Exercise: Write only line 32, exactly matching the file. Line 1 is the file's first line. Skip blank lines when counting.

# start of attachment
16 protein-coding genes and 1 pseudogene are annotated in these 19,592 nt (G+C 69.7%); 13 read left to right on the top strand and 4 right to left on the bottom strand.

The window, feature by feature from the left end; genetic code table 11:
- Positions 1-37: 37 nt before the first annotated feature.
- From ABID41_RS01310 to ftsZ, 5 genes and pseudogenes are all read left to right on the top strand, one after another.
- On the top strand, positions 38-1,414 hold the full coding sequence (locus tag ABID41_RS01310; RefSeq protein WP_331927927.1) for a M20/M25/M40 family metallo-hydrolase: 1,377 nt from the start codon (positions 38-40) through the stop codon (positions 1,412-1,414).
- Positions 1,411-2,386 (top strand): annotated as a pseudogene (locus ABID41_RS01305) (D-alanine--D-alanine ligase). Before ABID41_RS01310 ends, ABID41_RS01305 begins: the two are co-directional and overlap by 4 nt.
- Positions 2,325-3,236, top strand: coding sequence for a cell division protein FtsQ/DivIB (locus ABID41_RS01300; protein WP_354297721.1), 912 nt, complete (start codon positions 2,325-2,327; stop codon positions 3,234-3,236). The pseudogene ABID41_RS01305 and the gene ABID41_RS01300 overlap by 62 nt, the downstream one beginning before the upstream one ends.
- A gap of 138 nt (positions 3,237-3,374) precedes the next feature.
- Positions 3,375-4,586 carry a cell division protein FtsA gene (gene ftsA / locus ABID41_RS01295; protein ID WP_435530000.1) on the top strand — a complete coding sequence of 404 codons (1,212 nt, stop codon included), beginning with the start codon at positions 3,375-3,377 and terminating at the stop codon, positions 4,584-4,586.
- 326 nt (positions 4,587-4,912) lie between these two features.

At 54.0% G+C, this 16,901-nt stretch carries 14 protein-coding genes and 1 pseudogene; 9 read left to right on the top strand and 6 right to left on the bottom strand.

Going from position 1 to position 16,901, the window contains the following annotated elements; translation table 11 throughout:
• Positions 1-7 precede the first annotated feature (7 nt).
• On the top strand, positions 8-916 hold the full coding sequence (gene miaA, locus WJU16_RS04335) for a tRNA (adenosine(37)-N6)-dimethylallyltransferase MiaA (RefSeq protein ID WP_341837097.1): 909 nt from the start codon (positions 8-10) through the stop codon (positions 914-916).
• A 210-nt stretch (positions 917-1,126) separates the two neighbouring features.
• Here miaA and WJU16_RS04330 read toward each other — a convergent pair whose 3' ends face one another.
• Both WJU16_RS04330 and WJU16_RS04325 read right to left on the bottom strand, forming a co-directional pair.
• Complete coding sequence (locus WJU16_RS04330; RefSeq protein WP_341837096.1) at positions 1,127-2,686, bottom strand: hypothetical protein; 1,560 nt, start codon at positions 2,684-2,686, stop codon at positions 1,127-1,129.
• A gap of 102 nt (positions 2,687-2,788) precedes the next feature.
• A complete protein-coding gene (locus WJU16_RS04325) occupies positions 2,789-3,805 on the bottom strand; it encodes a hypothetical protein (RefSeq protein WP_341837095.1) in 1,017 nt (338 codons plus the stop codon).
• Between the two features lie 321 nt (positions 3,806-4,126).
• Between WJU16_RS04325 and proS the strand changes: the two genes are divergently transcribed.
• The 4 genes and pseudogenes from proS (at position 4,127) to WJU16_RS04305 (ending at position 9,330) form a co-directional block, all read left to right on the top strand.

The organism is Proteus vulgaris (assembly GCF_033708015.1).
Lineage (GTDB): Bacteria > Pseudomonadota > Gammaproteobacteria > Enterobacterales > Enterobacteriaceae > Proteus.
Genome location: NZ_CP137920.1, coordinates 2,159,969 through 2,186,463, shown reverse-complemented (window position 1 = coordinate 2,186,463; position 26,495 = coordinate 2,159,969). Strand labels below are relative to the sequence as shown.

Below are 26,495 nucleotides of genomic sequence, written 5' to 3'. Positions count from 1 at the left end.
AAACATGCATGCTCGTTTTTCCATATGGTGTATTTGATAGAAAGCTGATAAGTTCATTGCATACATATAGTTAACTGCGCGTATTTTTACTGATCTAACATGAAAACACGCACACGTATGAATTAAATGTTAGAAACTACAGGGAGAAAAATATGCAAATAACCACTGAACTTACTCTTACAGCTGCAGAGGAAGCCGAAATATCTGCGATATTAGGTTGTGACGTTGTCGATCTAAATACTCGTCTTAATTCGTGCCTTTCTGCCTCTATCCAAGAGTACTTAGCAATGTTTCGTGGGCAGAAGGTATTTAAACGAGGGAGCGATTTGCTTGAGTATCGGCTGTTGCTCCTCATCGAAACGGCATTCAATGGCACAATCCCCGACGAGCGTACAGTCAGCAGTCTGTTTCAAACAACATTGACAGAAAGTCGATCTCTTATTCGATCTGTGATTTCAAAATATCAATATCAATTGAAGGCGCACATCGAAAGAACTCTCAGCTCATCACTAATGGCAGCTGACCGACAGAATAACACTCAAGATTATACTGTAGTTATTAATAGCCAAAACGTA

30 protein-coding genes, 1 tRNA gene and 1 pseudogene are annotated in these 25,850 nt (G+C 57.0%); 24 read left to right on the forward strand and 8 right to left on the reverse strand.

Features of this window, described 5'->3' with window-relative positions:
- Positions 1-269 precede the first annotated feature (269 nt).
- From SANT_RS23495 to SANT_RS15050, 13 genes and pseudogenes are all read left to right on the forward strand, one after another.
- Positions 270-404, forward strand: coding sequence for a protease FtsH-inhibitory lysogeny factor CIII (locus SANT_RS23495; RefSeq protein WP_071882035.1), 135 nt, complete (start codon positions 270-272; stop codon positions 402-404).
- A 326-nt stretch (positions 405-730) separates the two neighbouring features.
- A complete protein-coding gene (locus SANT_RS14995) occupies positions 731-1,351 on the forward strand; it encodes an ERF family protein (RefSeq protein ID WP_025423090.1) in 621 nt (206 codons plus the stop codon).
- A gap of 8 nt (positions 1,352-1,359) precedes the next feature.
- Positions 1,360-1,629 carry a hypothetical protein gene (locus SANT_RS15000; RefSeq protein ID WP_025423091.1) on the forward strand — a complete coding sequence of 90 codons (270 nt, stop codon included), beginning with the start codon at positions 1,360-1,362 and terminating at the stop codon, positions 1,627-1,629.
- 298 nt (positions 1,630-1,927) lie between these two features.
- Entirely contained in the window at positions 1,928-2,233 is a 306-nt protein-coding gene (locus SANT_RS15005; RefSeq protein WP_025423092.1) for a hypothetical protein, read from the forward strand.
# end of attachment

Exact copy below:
- From SANT_RS23495 to SANT_RS15050, 13 genes and pseudogenes are all read left to right on the forward strand, one after another.